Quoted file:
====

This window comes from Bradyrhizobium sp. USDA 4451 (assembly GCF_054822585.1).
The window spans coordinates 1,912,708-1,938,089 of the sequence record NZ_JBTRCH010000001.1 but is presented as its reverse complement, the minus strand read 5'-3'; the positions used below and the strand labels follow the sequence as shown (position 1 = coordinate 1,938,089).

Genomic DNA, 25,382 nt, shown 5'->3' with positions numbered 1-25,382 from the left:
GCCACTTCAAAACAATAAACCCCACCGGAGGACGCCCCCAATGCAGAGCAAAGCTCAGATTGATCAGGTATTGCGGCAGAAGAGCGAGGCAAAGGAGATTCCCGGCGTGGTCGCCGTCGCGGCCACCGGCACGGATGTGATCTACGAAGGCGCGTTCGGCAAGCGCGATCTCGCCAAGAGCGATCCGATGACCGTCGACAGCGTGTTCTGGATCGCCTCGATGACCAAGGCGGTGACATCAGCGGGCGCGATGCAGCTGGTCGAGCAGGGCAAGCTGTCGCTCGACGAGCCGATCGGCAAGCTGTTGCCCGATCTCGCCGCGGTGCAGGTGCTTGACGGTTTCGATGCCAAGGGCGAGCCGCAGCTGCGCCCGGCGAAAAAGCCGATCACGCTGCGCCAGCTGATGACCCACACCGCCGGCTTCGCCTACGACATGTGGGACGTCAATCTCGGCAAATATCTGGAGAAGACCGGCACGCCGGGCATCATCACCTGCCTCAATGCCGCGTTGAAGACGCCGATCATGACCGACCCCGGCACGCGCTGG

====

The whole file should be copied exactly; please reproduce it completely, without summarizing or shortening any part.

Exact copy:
This window comes from Bradyrhizobium sp. USDA 4451 (assembly GCF_054822585.1).
The window spans coordinates 1,912,708-1,938,089 of the sequence record NZ_JBTRCH010000001.1 but is presented as its reverse complement, the minus strand read 5'-3'; the positions used below and the strand labels follow the sequence as shown (position 1 = coordinate 1,938,089).

Genomic DNA, 25,382 nt, shown 5'->3' with positions numbered 1-25,382 from the left:
GCCACTTCAAAACAATAAACCCCACCGGAGGACGCCCCCAATGCAGAGCAAAGCTCAGATTGATCAGGTATTGCGGCAGAAGAGCGAGGCAAAGGAGATTCCCGGCGTGGTCGCCGTCGCGGCCACCGGCACGGATGTGATCTACGAAGGCGCGTTCGGCAAGCGCGATCTCGCCAAGAGCGATCCGATGACCGTCGACAGCGTGTTCTGGATCGCCTCGATGACCAAGGCGGTGACATCAGCGGGCGCGATGCAGCTGGTCGAGCAGGGCAAGCTGTCGCTCGACGAGCCGATCGGCAAGCTGTTGCCCGATCTCGCCGCGGTGCAGGTGCTTGACGGTTTCGATGCCAAGGGCGAGCCGCAGCTGCGCCCGGCGAAAAAGCCGATCACGCTGCGCCAGCTGATGACCCACACCGCCGGCTTCGCCTACGACATGTGGGACGTCAATCTCGGCAAATATCTGGAGAAGACCGGCACGCCGGGCATCATCACCTGCCTCAATGCCGCGTTGAAGACGCCGATCATGACCGACCCCGGCACGCGCTGG